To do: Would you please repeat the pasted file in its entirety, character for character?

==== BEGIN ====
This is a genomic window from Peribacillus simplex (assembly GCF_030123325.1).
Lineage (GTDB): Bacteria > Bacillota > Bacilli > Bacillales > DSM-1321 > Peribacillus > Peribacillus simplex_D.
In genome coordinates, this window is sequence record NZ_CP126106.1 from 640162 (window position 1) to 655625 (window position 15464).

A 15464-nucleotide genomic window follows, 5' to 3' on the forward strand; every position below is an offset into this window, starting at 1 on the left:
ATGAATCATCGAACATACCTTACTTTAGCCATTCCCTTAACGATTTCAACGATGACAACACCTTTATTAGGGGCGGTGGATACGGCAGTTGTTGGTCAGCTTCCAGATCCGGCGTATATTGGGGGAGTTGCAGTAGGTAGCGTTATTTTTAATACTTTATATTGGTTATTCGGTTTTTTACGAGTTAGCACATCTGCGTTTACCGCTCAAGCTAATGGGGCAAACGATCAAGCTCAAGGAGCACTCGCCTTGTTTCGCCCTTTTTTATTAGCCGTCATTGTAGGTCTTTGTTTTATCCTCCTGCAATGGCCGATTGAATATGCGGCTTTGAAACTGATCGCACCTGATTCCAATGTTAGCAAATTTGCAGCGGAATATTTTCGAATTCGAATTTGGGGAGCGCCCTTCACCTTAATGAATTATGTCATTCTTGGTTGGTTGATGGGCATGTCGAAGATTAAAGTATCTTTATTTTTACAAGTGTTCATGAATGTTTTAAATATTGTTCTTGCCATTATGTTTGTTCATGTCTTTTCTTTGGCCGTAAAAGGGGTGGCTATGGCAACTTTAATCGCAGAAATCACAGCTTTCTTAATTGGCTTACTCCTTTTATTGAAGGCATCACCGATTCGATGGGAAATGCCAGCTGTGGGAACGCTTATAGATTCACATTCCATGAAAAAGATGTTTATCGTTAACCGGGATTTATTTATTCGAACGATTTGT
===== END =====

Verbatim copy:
This is a genomic window from Peribacillus simplex (assembly GCF_030123325.1).
Lineage (GTDB): Bacteria > Bacillota > Bacilli > Bacillales > DSM-1321 > Peribacillus > Peribacillus simplex_D.
In genome coordinates, this window is sequence record NZ_CP126106.1 from 640162 (window position 1) to 655625 (window position 15464).

A 15464-nucleotide genomic window follows, 5' to 3' on the forward strand; every position below is an offset into this window, starting at 1 on the left:
ATGAATCATCGAACATACCTTACTTTAGCCATTCCCTTAACGATTTCAACGATGACAACACCTTTATTAGGGGCGGTGGATACGGCAGTTGTTGGTCAGCTTCCAGATCCGGCGTATATTGGGGGAGTTGCAGTAGGTAGCGTTATTTTTAATACTTTATATTGGTTATTCGGTTTTTTACGAGTTAGCACATCTGCGTTTACCGCTCAAGCTAATGGGGCAAACGATCAAGCTCAAGGAGCACTCGCCTTGTTTCGCCCTTTTTTATTAGCCGTCATTGTAGGTCTTTGTTTTATCCTCCTGCAATGGCCGATTGAATATGCGGCTTTGAAACTGATCGCACCTGATTCCAATGTTAGCAAATTTGCAGCGGAATATTTTCGAATTCGAATTTGGGGAGCGCCCTTCACCTTAATGAATTATGTCATTCTTGGTTGGTTGATGGGCATGTCGAAGATTAAAGTATCTTTATTTTTACAAGTGTTCATGAATGTTTTAAATATTGTTCTTGCCATTATGTTTGTTCATGTCTTTTCTTTGGCCGTAAAAGGGGTGGCTATGGCAACTTTAATCGCAGAAATCACAGCTTTCTTAATTGGCTTACTCCTTTTATTGAAGGCATCACCGATTCGATGGGAAATGCCAGCTGTGGGAACGCTTATAGATTCACATTCCATGAAAAAGATGTTTATCGTTAACCGGGATTTATTTATTCGAACGATTTGT